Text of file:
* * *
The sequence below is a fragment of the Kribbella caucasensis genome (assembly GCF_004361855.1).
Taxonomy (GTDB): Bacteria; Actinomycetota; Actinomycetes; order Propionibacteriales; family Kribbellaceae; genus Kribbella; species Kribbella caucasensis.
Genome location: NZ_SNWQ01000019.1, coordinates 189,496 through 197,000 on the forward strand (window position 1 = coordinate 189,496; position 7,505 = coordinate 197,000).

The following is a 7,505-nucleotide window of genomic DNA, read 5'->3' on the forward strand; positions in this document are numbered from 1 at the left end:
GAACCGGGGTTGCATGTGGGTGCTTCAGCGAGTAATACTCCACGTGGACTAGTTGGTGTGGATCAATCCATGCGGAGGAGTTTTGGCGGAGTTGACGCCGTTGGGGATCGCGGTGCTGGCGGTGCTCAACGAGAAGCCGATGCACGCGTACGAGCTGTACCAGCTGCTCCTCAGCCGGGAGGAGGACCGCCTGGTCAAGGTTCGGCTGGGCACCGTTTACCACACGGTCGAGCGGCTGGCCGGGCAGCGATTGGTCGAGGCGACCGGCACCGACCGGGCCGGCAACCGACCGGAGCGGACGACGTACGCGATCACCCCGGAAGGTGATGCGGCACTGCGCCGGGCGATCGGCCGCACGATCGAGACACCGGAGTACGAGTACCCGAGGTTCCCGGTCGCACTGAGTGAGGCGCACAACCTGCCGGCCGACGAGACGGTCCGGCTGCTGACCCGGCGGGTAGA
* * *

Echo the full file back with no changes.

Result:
The sequence below is a fragment of the Kribbella caucasensis genome (assembly GCF_004361855.1).
Taxonomy (GTDB): Bacteria; Actinomycetota; Actinomycetes; order Propionibacteriales; family Kribbellaceae; genus Kribbella; species Kribbella caucasensis.
Genome location: NZ_SNWQ01000019.1, coordinates 189,496 through 197,000 on the forward strand (window position 1 = coordinate 189,496; position 7,505 = coordinate 197,000).

The following is a 7,505-nucleotide window of genomic DNA, read 5'->3' on the forward strand; positions in this document are numbered from 1 at the left end:
GAACCGGGGTTGCATGTGGGTGCTTCAGCGAGTAATACTCCACGTGGACTAGTTGGTGTGGATCAATCCATGCGGAGGAGTTTTGGCGGAGTTGACGCCGTTGGGGATCGCGGTGCTGGCGGTGCTCAACGAGAAGCCGATGCACGCGTACGAGCTGTACCAGCTGCTCCTCAGCCGGGAGGAGGACCGCCTGGTCAAGGTTCGGCTGGGCACCGTTTACCACACGGTCGAGCGGCTGGCCGGGCAGCGATTGGTCGAGGCGACCGGCACCGACCGGGCCGGCAACCGACCGGAGCGGACGACGTACGCGATCACCCCGGAAGGTGATGCGGCACTGCGCCGGGCGATCGGCCGCACGATCGAGACACCGGAGTACGAGTACCCGAGGTTCCCGGTCGCACTGAGTGAGGCGCACAACCTGCCGGCCGACGAGACGGTCCGGCTGCTGACCCGGCGGGTAGA